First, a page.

Most rugby tournaments charge an entry fee that is used to raise money for the host club. In this case, the Williams Rugby Team budgeted for most of the tournament expenses and any money made from the tourney will go directly to the Mental Health and Substance Abuse Services of the Berkshires. There is still an entry fee, but instead of being required, it is instead a suggested donation of $300-$400 per team which will all be donated to the charity. In addition, any money raised by concessions after the cost of supplies will be donated and there will be a 50/50 raffle the day of the tournament with proceeds being donated. The team is keeping no profit from this event and expects to raise over $1200.
The tournament is named after Williams College Rugby Alum, John Donovan. Donovan was known as a very kind and accepting player, welcoming all who came out. Unfortunately, Donovan suffered from Bi-polar Disease and shortly after graduating Williams College in 1983, committed suicide. All donations will be given in John Donovan’s name.
This is the first time Head Coach, Jeremiah Madison has organized the tournament, just taking over the program this spring. “It is for a great cause that often goes unnoticed. Mental illness is real and is serious and we want to help bring awareness to it as well as support an organization that helps those afflicted with mental illness,” said Madison.
The five teams that will be competing in the tournament along with Williams College are: Keene State College from Keene, NH; Massachusetts College of Liberal Arts from North Adams, MA; Colby-Sawyer College from New London, NH; Champlain College from Burlington, VT; and Lyndon State College from Lyndon, VT.
Williams Rugby attended the National Small College Rugby Organization’s (NSCRO) Northeast Qualifying 7’s Tournament at American International College in Springfield, MA on Sunday, March 15th. This was an opportunity to qualify for the National Championship 7’s Tournament to be held in Philadelphia in May.
This was the first time that Williams Men’s Rugby had competed in any 7’s event in several years. Under the new leadership of their new head coach, Jeremiah “Jerm” Madison, the sevens tournament provided an opportunity for a fresh start and some much needed hitting and tackling before the regular spring season starts in April. “We knew, going into this tournament, that we were probably ill-equipped for 7’s. It’s a speed game and we took mostly forwards,” Madison said. “But the guys were excited to get out and do their best, pushing their bodies, and making tackles - and that is what they did.”
Williams’ first game was against Bates College. Bates got off to a quick 12-0 lead but the Williams College team found their footing and was able to complete a series of eight phases and off-loads before finally dishing the ball to freshman wing, Noah Wright, who broke a tackle and then sprinted forty meters for Williams first try of the day. The conversion attempt was no good and the half ended with Williams down 17-5. Bates dominated the second half through their fitness and speed, scoring two more tries with conversions, ending the game 31-5. Madison said, “It was clear at the start of the game the guys didn’t quite understand what they were doing. They were playing the game as if it was the normal 15’s they are use to and left a lot of gaps. This was primarily my fault in not coaching the strategy of 7’s better. But they persevered and improved as the game went on.”
Williams’ second game was against SUNY Plattsburgh. Plattsburgh scored right off the first kickoff when Williams gave up the sideline making the score 5-0. Plattsburg was able to put in one more quick score before the game got to be a tight battle. Williams was able to get their own try with about a minute, thirty left on the clock when a series of tight crashes pulled in Plattsburgh’s defense, opening up a space for Wright to score his second try of the day. The conversion was missed again and the half finished with Plattsburgh ahead, 10-5. The second half was a hard fight with Williams College driving twice within 15 meters of scoring just to turn the ball over. Plattsburgh was able to make a long break for one try and sneak in two off of scrums, winning the game 25-5. “We played great,” exclaimed Madison. “We played hard, made big hits, stayed spread-out, and made solid passes for the most part. Ultimately, it came down to the fact that we brought a bunch of heavy-duty dump trucks to a NASCAR race – they will crush the little cars, but they have to catch them first. We couldn’t catch them.”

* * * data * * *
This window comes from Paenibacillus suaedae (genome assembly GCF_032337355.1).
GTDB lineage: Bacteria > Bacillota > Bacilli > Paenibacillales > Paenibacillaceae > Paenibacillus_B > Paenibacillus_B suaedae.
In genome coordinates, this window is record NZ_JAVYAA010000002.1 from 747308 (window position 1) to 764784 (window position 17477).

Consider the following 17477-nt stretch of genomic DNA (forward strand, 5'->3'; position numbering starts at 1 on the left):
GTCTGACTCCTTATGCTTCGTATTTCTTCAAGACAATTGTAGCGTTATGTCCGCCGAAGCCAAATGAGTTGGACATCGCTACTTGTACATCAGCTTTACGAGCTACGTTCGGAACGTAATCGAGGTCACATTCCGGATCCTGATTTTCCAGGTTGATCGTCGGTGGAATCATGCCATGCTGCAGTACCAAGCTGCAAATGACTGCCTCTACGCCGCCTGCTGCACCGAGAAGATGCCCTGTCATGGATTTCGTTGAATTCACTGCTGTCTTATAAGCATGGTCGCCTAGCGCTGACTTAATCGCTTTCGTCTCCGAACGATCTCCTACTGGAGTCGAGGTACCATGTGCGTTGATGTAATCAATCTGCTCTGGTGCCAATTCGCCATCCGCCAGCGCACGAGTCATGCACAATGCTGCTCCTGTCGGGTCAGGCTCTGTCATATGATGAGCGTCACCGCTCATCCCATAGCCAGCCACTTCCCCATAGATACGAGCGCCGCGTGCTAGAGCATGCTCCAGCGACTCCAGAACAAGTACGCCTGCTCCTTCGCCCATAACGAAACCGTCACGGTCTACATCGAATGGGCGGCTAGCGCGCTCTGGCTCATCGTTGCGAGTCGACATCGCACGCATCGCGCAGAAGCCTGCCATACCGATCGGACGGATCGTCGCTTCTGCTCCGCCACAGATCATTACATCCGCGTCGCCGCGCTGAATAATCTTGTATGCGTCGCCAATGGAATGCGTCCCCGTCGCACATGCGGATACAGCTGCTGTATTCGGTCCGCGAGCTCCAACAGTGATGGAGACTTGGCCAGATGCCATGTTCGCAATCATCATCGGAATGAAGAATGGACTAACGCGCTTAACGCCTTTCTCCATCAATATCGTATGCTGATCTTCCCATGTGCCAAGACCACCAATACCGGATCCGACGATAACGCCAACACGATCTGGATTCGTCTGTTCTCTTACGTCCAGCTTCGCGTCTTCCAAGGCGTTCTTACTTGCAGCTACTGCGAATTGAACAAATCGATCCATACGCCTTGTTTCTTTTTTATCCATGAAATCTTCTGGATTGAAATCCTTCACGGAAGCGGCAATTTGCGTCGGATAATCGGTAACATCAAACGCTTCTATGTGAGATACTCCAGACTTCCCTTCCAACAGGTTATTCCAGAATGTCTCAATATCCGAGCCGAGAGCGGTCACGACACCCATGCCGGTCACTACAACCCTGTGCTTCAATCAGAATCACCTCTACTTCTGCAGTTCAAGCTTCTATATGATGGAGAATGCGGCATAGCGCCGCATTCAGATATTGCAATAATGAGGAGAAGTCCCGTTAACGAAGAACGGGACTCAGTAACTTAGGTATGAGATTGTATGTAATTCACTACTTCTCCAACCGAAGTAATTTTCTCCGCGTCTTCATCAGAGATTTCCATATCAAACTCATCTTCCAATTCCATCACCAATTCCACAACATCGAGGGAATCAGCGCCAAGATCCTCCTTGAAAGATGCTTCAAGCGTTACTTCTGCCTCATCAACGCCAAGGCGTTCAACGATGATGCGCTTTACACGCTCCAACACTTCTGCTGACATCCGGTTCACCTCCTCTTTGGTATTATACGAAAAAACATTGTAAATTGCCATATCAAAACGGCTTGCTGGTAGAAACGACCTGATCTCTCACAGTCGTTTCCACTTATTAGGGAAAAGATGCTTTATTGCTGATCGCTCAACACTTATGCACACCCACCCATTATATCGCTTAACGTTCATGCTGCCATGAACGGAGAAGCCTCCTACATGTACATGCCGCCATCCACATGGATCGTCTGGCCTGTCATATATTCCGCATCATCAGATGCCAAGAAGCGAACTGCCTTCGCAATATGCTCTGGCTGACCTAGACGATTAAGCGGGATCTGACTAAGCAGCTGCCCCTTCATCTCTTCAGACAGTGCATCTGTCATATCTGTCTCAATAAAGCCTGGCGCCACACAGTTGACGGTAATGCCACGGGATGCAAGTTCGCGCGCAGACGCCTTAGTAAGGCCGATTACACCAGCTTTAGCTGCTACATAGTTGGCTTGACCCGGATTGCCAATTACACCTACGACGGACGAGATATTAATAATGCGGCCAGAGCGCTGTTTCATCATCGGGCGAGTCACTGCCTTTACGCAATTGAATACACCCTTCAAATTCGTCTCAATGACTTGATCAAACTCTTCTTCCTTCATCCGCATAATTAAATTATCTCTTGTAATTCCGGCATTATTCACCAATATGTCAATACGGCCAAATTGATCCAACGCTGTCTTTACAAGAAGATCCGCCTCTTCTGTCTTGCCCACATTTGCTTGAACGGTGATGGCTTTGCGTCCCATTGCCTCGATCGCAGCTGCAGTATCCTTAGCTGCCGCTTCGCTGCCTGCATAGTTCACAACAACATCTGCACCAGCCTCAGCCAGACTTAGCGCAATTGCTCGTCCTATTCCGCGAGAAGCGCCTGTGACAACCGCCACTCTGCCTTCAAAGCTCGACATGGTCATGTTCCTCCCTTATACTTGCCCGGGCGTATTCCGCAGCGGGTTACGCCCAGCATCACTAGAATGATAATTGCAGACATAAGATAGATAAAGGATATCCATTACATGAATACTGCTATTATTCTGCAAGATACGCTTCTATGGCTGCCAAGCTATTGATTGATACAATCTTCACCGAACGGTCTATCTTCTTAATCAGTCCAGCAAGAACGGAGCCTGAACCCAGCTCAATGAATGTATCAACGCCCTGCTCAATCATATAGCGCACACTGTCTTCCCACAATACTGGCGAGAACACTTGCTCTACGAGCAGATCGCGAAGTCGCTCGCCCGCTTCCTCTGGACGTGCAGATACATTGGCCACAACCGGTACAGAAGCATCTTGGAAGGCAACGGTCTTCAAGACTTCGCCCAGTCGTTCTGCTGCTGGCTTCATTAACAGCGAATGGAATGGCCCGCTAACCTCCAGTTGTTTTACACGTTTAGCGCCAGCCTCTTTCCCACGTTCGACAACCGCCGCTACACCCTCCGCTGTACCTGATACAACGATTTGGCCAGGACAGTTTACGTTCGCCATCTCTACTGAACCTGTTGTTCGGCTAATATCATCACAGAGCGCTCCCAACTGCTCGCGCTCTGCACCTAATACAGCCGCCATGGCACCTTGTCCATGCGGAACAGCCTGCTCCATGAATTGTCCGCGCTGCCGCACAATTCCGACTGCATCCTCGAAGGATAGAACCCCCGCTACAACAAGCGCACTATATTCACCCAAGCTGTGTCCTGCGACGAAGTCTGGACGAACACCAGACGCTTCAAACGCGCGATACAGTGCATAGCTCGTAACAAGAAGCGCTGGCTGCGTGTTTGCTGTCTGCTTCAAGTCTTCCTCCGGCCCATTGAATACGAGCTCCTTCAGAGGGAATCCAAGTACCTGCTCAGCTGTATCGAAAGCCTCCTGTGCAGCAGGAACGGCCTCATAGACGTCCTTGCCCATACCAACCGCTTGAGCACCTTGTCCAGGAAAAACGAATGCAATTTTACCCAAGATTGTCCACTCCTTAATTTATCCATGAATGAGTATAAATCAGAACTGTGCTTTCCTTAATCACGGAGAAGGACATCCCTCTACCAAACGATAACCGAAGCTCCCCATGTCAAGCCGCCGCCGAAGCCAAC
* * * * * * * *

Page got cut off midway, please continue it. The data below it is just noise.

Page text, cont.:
Williams then had to immediately turn around with no break and face the defending NSCRO 7’s National Champions, New England College. When the dust settled, Williams had been defeated 71-0. “Every time we got the ball, we got no more than a phase or two before they somehow stole it and were off to the races. It wasn’t fun to watch or for the guys to play. They tried their best… but a blow like that really knocks down the morale.”
Exhausted, cold, and with spirits low, Williams College took the field for one final game against SUNY Oswego. “There was very little left in the tanks for the guys. But they gave everything they had and I guarantee you the Oswego guys are going to wake up sore tomorrow from the hits we gave them.” But in the end, it wasn’t enough – Williams lost 57-0 in their final game.
William Patterson University was also present at the tournament but Williams College did not face them at all. Senior forward and team president, Henry Bergman, said with a smile, “It was a great learning experience for us. It helped us work on many things we need for 15’s. I think we can take this experience and build on it for the tournament we are hosting and for our big rivalry game against Amherst. We will probably come back to this tournament next year but hopefully we will bring with us a few more backs and more speed.”
Williams next game will be home on April 11th, against Bennington Battle Rugby Football Club from Bennington, VT – a Division IV adult men’s team that Coach Madison founded and played for before coming to coach at Williams.
Spring 2015 Schedule
Saturday, Apr. 11 Bennington Away TBA
Saturday, Apr. 18 John Donovan Tournament Home TBA
Saturday, Apr. 25 MCLA Away TBA
Saturday, May 2 Amherst College Away TBA